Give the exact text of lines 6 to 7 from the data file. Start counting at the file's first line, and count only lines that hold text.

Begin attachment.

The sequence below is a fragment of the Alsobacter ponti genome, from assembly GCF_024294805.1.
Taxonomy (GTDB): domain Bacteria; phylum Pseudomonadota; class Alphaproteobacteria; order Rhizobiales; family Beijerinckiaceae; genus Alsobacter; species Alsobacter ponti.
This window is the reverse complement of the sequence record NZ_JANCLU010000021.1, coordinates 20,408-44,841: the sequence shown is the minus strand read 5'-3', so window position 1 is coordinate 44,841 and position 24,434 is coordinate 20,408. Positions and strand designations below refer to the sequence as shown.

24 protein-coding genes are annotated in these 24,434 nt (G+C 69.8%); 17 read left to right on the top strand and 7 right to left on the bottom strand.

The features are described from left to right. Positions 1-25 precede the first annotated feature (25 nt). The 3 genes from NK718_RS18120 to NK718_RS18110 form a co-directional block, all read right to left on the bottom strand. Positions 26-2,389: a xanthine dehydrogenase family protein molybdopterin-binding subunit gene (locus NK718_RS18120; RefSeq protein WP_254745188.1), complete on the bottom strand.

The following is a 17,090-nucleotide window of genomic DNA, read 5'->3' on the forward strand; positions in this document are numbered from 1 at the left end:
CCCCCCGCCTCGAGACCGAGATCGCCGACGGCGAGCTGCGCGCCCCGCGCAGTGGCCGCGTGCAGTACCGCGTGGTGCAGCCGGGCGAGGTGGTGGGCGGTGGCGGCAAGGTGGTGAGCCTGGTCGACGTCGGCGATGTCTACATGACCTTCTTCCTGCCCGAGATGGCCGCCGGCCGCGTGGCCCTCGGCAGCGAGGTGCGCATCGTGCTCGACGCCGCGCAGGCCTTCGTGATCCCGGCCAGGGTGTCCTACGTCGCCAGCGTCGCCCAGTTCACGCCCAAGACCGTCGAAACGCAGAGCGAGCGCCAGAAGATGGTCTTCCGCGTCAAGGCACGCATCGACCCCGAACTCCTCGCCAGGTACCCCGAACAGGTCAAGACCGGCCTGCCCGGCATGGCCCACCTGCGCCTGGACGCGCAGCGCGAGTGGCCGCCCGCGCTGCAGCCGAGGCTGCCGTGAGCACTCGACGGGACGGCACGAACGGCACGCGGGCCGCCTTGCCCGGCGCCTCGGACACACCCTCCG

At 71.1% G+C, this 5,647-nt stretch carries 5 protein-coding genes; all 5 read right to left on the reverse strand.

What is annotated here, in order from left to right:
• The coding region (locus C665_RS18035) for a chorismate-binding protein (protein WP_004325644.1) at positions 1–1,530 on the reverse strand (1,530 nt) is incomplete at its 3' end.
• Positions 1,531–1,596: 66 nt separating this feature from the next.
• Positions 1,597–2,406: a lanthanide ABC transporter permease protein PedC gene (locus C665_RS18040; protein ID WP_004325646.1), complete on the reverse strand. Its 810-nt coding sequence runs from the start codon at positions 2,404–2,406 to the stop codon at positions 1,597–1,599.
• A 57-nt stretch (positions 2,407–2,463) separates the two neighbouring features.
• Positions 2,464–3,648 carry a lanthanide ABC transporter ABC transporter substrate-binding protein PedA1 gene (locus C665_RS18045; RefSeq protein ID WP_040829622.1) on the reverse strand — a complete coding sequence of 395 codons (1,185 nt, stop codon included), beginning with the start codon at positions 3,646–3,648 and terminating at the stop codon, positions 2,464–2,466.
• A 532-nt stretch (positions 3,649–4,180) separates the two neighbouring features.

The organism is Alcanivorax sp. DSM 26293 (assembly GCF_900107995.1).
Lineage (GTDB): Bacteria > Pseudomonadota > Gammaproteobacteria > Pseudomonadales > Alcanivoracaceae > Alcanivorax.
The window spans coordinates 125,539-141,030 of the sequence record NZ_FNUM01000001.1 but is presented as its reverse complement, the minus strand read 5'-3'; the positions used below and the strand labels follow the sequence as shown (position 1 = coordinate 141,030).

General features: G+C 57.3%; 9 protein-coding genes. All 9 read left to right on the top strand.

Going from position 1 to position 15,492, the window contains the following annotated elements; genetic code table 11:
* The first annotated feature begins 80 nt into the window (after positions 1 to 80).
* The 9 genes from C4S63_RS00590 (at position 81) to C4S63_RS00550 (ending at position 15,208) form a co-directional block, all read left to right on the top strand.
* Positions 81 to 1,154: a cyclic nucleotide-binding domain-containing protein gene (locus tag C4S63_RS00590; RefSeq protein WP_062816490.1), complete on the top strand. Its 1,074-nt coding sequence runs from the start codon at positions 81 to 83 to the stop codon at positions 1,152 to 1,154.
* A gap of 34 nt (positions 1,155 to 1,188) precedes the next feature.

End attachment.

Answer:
The following is a 17,090-nucleotide window of genomic DNA, read 5'->3' on the forward strand; positions in this document are numbered from 1 at the left end:
CCCCCCGCCTCGAGACCGAGATCGCCGACGGCGAGCTGCGCGCCCCGCGCAGTGGCCGCGTGCAGTACCGCGTGGTGCAGCCGGGCGAGGTGGTGGGCGGTGGCGGCAAGGTGGTGAGCCTGGTCGACGTCGGCGATGTCTACATGACCTTCTTCCTGCCCGAGATGGCCGCCGGCCGCGTGGCCCTCGGCAGCGAGGTGCGCATCGTGCTCGACGCCGCGCAGGCCTTCGTGATCCCGGCCAGGGTGTCCTACGTCGCCAGCGTCGCCCAGTTCACGCCCAAGACCGTCGAAACGCAGAGCGAGCGCCAGAAGATGGTCTTCCGCGTCAAGGCACGCATCGACCCCGAACTCCTCGCCAGGTACCCCGAACAGGTCAAGACCGGCCTGCCCGGCATGGCCCACCTGCGCCTGGACGCGCAGCGCGAGTGGCCGCCCGCGCTGCAGCCGAGGCTGCCGTGAGCACTCGACGGGACGGCACGAACGGCACGCGGGCCGCCTTGCCCGGCGCCTCGGACACACCCTCCG